The current conflict between the United States and Iran has created obvious reasons for concern. The news outlets and social media have been interchangeably using phrases such as “escalating,’ “de-escalating,” “conflict,” “war,” etc. However, there is a common term used in most reports- “Cyberwar.” While I am not a fan of this term, it is applicable here. Whether or not the media outlets understand what “Cyberwar” means, it provides legitimacy to the importance of the internet, networks, and computers to countries, businesses, and critical infrastructure. Let’s be honest – a disruption to these technologies and infrastructures impacts all of us. This concern has grown to the level that the Department of Homeland Security (DHS) has issued Alert AA20-006A.
All information security programs should perform some level of threat modeling to understand and defend against their most pressing threats. If you store, process, transmit credit cards, your concerns should focus on attackers from Eastern Europe (Russia), as this is where the majority of card-related financial fraud is reported to be sourced from. If your organization is a cleared contractor, designs technology, or is part of the supply chain for advanced technologies, your concern would be the Nation States such as China that look to obtain intellectual property for a competitive advantage against the United States. However, Iran does not fall into either of these categories.
Iran likely has little to no interest in payment information or intellectual property in relation to “Cyberwar” in this current conflict. My opinion is that their objectives are actually a bit more concerning. Iran likely does not have a favorable opinion of the United States after our “alleged” involvement in Stuxnet that significantly impacted their ability to enrich uranium. As the missile attacks demonstrated, they want their attacks to be obvious and noticed. They have also demonstrated their desire and expertise for large, public disruptions in the past with attacks such as Saudi Aramco in 2012, which was reported to have disabled 30,000 computers of one of the largest oil companies in the world.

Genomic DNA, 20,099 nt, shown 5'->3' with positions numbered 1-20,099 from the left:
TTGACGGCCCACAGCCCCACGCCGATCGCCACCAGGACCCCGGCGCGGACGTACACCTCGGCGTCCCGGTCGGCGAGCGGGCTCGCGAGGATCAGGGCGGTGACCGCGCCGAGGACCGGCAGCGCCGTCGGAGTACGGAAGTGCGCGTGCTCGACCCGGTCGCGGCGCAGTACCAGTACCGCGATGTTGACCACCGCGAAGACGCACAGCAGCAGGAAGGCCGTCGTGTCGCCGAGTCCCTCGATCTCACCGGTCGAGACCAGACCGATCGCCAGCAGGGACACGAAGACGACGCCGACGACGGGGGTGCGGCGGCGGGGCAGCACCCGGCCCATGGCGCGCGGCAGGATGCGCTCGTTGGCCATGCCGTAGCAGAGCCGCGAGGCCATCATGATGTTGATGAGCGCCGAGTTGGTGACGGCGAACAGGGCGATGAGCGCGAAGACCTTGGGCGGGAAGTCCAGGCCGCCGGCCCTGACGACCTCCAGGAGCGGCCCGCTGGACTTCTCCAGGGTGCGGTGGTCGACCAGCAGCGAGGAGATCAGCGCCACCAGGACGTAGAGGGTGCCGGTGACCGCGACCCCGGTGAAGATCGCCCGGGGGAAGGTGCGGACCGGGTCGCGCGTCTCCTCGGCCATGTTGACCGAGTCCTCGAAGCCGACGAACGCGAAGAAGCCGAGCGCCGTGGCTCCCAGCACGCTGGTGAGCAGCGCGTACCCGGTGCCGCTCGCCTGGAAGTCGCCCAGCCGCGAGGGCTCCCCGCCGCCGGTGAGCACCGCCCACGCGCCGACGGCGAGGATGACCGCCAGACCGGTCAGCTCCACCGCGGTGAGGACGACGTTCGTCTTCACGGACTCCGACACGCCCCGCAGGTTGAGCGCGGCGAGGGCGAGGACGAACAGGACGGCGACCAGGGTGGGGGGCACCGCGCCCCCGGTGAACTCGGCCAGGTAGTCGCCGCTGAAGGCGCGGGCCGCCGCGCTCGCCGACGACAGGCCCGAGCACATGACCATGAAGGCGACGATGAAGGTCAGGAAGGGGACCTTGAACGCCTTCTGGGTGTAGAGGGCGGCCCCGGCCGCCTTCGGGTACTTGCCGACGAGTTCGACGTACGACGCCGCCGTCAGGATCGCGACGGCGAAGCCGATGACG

Most companies need to be concerned about the current conflict with Iran from a “Cyberwar” perspective. However, there are certain attacks that I feel are more likely from Iran or others on their behalf. They include, but are not limited to:
- DDoS attacks
- Website defacements
- Espionage for political gain
- Disrupting Industrial control systems that are part of the critical infrastructure (power, water, propane, etc.)